Read Paul Barber's Forest programme notes

The Albion deputy chairman and CEO takes a look at events on and off the pitch.

By Paul Barber • 18 October 2022

By Paul Hazlewood
Deputy chairman and chief executive Paul Barber.

Welcome back to the American Express Community Stadium for tonight’s Premier League fixture against newly promoted Nottingham Forest. We extend our welcome to Forest’s players, staff, officials and supporters who have made the long midweek trip from the East Midlands.

It’s more than six years since we last played Nottingham Forest at the Amex. On that August day in 2016, the start of our Premier League promotion-winning season, Glenn Murray scored twice in a 3-0 win after Anthony Knockaert had given us a first-half lead in what was our opening home match of the campaign.

Both Albion and Forest have progressed significantly since then, and our respective playing squads have changed beyond recognition since that EFL Championship fixture. Indeed, of the 36 players on the two teamsheets that day, only Seagulls skipper Lewis Dunk is likely to be involved in the match tonight.

Our last two fixtures have once again highlighted just how unforgiving and brutal the Premier League can be at times. Most neutrals, and probably the fans of our opponents too, would accept that we were the better team in our matches here against Tottenham Hotspur, and again at Brentford last Friday night.

So, two losses and no goals to show for our efforts in more than 180 minutes of football doesn’t reflect our performance levels in either game. We had more possession, more shots on goal, and more shots on target in both matches, but ultimately, we were undone by good finishes by two in-form strikers. Nevertheless, as Roberto and his staff continue to work with our players to embed their playing ethos, we can be greatly encouraged by our underlying performances and, at the time of writing these notes at the end of Sunday’s fixtures, we sit seventh in the Premier League table.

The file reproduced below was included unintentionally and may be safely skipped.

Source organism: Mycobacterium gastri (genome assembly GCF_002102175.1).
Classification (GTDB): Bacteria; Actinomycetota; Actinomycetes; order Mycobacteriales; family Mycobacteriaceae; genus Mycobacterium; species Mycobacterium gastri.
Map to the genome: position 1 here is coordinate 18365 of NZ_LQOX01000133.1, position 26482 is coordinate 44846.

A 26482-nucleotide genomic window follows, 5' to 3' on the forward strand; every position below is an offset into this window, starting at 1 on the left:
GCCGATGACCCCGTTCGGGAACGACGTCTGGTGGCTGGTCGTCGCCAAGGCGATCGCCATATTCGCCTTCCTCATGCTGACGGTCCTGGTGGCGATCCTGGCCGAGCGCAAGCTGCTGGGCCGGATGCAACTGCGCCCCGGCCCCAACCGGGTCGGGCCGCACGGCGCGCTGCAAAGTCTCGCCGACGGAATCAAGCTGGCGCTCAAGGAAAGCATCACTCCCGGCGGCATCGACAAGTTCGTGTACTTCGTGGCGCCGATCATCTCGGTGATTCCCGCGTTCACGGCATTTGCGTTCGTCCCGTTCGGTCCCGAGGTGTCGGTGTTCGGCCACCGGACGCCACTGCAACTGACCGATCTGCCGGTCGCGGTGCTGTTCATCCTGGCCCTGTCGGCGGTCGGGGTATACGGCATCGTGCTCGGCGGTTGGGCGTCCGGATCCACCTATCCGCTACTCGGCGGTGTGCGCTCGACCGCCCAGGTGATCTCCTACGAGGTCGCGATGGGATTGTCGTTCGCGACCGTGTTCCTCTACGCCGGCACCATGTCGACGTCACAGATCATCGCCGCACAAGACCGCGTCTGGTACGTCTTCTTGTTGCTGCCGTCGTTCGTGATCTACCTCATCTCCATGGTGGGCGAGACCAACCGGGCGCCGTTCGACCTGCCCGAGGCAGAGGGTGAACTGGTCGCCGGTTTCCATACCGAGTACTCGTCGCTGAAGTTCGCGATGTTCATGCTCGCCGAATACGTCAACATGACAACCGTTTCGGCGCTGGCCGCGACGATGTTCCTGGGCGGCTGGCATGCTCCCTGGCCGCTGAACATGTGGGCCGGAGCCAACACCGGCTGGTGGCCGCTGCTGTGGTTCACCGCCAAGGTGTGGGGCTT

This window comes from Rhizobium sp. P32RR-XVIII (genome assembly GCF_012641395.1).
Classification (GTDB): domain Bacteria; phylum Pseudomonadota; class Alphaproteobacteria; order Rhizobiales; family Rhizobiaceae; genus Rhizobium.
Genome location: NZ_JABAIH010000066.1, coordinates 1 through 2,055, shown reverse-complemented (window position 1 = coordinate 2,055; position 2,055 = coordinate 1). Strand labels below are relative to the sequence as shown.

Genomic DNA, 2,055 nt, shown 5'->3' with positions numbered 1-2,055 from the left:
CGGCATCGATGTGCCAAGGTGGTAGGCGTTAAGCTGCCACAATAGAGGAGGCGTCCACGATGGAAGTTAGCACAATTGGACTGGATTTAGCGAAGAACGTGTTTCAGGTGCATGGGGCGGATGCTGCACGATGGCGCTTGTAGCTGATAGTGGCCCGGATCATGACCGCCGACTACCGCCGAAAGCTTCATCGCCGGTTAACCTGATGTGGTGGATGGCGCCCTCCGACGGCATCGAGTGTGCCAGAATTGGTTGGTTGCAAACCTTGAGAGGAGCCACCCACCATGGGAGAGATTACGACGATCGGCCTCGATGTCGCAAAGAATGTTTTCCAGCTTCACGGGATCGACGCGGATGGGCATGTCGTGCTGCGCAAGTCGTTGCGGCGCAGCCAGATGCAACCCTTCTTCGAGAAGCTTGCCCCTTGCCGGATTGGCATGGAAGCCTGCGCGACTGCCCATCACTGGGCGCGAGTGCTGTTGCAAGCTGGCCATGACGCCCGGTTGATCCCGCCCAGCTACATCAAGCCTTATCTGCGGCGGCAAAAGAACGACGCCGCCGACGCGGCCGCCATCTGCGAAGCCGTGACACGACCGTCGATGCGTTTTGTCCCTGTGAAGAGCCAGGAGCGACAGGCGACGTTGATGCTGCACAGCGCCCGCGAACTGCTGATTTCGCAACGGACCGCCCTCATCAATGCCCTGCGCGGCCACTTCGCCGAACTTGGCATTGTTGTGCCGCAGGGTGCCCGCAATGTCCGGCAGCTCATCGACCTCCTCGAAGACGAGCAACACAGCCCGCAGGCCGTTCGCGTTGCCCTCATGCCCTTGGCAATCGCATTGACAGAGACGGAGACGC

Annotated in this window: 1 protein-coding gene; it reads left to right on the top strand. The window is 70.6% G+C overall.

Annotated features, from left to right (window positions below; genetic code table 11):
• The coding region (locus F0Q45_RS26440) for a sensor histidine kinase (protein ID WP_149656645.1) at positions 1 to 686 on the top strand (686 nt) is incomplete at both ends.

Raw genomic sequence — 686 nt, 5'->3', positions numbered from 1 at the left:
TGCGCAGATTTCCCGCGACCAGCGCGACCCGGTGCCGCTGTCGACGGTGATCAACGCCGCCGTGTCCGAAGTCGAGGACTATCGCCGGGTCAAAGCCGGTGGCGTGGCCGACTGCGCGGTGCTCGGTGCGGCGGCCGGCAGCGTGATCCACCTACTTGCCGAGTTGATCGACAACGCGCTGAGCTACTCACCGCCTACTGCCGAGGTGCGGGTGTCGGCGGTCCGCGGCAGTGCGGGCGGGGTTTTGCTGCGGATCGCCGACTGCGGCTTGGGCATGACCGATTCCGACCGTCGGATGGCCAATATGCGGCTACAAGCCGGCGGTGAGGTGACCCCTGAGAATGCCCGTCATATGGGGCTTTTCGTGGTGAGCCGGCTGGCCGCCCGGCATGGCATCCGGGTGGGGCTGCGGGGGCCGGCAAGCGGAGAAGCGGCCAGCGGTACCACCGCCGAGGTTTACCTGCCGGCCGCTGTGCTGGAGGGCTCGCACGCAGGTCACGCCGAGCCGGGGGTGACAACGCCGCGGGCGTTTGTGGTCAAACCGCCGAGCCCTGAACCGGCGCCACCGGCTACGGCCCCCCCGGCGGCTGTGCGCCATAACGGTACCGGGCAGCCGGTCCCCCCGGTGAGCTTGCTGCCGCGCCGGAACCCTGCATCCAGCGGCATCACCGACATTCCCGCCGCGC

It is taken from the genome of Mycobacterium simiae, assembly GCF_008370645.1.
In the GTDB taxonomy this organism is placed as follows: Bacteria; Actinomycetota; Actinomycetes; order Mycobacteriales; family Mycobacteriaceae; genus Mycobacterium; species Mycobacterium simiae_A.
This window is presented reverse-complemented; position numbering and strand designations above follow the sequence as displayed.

By Paul Hazlewood

Our very decent start to the season has given us a great platform going into tonight’s match against a Forest side who, under Steve Cooper’s leadership, are adjusting to life in the Premier League with a much-changed squad. Since promotion, Forest have signed more than 20 new players. With one win from their opening ten matches back in the Premier League, Forest will be looking to gain a stronger foothold at this level and, with typically good away support, we can be sure of a very tough game tonight. From here, Forest face Liverpool and then Arsenal – a games programme that underlines just how difficult this league is.

By the same token, we must face Manchester City at the Etihad on Saturday, one venue where we have yet to secure a point, and then Chelsea – under Graham Potter’s leadership – back at the Amex for what is a fixture that is always very entertaining and one that Albion fans look forward to.

Prior to our loss at Brentford, we introduced the new away ticketing polices for the first time. Now before I am accused of lecturing our supporters, I should point out that the vast majority of supporters accepted the minor inconveniences they faced with good grace. Let me make it clear, those staff who travelled would prefer NOT to be spending their Friday evening doing this! And as chief executive, I would prefer not to be asking senior staff to spend a day out of the office to undertake this work and, at times, being exposed to abuse.

So, I would like to place on record my thanks to them too; and also to those supporters who can see why we are having to take these steps, and have written into the club to express their support for the changes, many of whom have been frustrated when buying tickets.

We have made it clear that these measures have been introduced to stop the open abuse of the system, which has stopped many fans getting tickets for high-demand away matches, such as Forest Green Rovers, Bournemouth and Brentford, because others have leapfrogged them using other fans’ loyalty points.

This is not on. As for the comments surrounding 1901 Club members, yes they pay a premium, and yes this is a benefit of membership, something which has been a benefit ever since we moved into the Amex. However, we know where these tickets are going, and members are responsible for any guests they bring, so sanctions will be enforced if there are issues. Also, 1901 Club members are subject to a minimum five-year agreements, so the risk to them of anyone misusing the tickets – and therefore potential sanctioning – is significantly greater.